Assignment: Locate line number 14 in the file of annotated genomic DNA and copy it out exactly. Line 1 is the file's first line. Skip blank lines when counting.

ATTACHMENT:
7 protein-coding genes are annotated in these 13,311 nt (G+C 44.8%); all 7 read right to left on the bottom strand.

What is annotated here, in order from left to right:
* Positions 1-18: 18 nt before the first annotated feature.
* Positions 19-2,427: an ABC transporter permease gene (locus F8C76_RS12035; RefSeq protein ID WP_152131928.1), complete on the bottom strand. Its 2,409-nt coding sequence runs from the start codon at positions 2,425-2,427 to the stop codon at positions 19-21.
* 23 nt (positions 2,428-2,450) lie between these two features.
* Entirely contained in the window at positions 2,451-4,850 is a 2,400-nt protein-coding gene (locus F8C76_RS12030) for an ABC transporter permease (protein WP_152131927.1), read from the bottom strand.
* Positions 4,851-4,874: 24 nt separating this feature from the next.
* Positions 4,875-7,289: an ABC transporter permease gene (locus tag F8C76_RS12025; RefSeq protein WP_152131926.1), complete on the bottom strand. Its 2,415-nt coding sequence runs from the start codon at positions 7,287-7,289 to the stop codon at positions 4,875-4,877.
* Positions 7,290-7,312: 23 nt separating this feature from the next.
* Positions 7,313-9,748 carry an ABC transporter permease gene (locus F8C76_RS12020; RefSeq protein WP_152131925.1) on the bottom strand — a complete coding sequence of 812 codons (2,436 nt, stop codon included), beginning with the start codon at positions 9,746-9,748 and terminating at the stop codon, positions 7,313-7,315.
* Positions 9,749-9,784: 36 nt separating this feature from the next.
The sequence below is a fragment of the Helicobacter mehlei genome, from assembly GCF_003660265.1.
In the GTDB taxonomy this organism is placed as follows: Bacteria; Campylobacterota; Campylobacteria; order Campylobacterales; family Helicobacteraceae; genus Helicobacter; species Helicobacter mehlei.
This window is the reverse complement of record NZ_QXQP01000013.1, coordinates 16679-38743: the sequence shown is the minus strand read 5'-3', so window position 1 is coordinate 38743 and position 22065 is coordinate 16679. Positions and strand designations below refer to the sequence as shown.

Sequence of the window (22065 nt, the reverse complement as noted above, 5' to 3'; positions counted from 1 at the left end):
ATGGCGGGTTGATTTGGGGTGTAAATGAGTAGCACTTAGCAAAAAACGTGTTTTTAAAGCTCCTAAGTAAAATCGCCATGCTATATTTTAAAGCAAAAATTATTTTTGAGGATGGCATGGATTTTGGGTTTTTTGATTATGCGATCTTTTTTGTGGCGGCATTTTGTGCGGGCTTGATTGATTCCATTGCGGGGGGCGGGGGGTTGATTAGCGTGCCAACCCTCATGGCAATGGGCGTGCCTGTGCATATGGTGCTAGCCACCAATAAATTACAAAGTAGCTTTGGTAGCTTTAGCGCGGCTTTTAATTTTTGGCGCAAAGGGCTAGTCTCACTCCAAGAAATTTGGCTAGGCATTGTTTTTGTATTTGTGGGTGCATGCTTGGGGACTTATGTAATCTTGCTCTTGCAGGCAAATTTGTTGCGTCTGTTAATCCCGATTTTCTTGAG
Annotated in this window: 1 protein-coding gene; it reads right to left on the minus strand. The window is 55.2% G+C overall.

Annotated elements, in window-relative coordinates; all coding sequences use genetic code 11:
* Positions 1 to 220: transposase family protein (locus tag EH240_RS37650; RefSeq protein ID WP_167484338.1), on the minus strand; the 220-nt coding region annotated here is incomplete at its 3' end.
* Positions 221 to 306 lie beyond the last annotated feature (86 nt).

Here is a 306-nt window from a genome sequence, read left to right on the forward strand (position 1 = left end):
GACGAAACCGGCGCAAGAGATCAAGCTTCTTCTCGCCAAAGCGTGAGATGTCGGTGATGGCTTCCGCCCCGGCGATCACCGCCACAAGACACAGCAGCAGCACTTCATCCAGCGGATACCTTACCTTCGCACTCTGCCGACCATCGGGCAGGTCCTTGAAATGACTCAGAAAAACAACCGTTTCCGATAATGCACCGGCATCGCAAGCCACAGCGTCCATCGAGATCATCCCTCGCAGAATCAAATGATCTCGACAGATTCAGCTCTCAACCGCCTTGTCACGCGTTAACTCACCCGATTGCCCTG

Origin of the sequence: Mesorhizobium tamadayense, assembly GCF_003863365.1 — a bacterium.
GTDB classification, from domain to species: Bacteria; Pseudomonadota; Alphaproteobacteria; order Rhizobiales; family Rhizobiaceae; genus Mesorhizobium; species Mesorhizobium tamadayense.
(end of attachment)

This window is the reverse complement of record NZ_QXQP01000013.1, coordinates 16679-38743: the sequence shown is the minus strand read 5'-3', so window position 1 is coordinate 38743 and position 22065 is coordinate 16679. Positions and strand designations below refer to the sequence as shown.